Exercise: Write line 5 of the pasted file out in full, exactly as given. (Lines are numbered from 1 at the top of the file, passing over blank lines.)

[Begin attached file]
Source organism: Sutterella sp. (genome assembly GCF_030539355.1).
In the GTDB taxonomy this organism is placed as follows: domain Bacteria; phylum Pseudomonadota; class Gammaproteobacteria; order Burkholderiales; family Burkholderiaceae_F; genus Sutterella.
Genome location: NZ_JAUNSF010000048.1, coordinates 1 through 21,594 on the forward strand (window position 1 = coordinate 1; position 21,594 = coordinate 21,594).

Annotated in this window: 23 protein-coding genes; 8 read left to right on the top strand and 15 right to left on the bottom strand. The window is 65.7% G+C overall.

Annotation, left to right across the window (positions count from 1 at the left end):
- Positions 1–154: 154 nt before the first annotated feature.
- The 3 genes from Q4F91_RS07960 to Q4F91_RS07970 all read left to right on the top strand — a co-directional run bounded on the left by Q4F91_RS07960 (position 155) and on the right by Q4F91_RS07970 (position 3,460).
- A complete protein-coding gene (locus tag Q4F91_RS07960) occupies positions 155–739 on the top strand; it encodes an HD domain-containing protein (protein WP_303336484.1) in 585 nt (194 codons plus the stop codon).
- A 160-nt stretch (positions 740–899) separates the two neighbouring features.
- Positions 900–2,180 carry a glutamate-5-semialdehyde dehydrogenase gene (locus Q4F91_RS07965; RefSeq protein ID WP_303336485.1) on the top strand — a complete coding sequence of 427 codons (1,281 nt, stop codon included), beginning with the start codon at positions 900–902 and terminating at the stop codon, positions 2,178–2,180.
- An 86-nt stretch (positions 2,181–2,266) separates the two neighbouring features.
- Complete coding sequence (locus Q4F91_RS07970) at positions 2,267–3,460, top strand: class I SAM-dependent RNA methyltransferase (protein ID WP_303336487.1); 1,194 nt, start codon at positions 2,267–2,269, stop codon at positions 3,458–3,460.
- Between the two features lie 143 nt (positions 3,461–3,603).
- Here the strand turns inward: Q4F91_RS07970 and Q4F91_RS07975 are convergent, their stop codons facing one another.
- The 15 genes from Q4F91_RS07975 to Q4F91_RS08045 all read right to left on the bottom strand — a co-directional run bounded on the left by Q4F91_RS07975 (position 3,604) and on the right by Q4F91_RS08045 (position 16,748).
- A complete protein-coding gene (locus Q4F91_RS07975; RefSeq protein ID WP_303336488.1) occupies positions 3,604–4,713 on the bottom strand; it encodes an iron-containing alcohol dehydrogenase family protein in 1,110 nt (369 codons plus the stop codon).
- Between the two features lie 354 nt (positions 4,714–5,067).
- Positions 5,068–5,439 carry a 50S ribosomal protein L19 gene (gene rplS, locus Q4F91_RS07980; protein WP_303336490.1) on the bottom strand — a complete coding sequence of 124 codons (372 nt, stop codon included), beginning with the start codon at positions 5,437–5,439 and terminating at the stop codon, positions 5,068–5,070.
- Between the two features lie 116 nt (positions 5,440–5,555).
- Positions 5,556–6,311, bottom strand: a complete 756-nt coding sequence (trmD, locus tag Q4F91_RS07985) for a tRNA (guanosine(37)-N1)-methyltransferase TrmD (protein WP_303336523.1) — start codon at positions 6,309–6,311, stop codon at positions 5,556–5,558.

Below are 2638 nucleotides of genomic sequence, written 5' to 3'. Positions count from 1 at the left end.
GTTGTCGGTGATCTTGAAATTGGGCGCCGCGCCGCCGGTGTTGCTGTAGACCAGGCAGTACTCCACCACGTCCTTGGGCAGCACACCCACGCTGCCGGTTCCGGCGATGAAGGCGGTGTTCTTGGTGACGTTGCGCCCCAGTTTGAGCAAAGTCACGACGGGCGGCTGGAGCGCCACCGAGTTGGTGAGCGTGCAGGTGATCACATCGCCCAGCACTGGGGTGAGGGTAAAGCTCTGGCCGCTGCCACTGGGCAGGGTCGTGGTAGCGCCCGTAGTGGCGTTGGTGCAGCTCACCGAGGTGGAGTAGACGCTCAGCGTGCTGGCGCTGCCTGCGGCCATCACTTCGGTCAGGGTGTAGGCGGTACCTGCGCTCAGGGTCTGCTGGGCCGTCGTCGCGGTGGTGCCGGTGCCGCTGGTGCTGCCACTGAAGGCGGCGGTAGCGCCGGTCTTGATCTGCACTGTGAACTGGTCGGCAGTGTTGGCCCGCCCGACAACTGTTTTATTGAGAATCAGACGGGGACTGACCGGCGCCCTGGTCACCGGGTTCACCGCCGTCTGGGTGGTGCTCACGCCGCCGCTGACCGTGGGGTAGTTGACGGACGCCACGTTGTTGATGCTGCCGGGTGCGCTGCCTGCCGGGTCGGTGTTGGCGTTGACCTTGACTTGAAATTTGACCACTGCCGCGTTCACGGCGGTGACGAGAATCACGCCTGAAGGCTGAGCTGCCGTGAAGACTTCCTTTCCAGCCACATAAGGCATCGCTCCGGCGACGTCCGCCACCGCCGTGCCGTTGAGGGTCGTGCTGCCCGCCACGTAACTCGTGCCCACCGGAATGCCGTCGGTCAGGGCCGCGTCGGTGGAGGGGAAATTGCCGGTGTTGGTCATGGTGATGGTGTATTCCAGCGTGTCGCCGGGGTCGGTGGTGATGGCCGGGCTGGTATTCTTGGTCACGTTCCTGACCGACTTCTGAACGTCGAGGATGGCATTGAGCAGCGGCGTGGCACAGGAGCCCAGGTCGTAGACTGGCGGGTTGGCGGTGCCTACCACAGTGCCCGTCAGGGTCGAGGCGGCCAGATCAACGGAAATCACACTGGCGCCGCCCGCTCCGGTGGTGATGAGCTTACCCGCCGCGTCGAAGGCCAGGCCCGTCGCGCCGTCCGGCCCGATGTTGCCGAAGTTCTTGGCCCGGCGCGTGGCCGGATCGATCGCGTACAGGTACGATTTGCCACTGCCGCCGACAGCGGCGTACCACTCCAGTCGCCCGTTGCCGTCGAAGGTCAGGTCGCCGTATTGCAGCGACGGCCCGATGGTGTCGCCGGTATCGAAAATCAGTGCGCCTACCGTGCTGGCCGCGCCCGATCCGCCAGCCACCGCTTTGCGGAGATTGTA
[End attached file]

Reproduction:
Annotation, left to right across the window (positions count from 1 at the left end):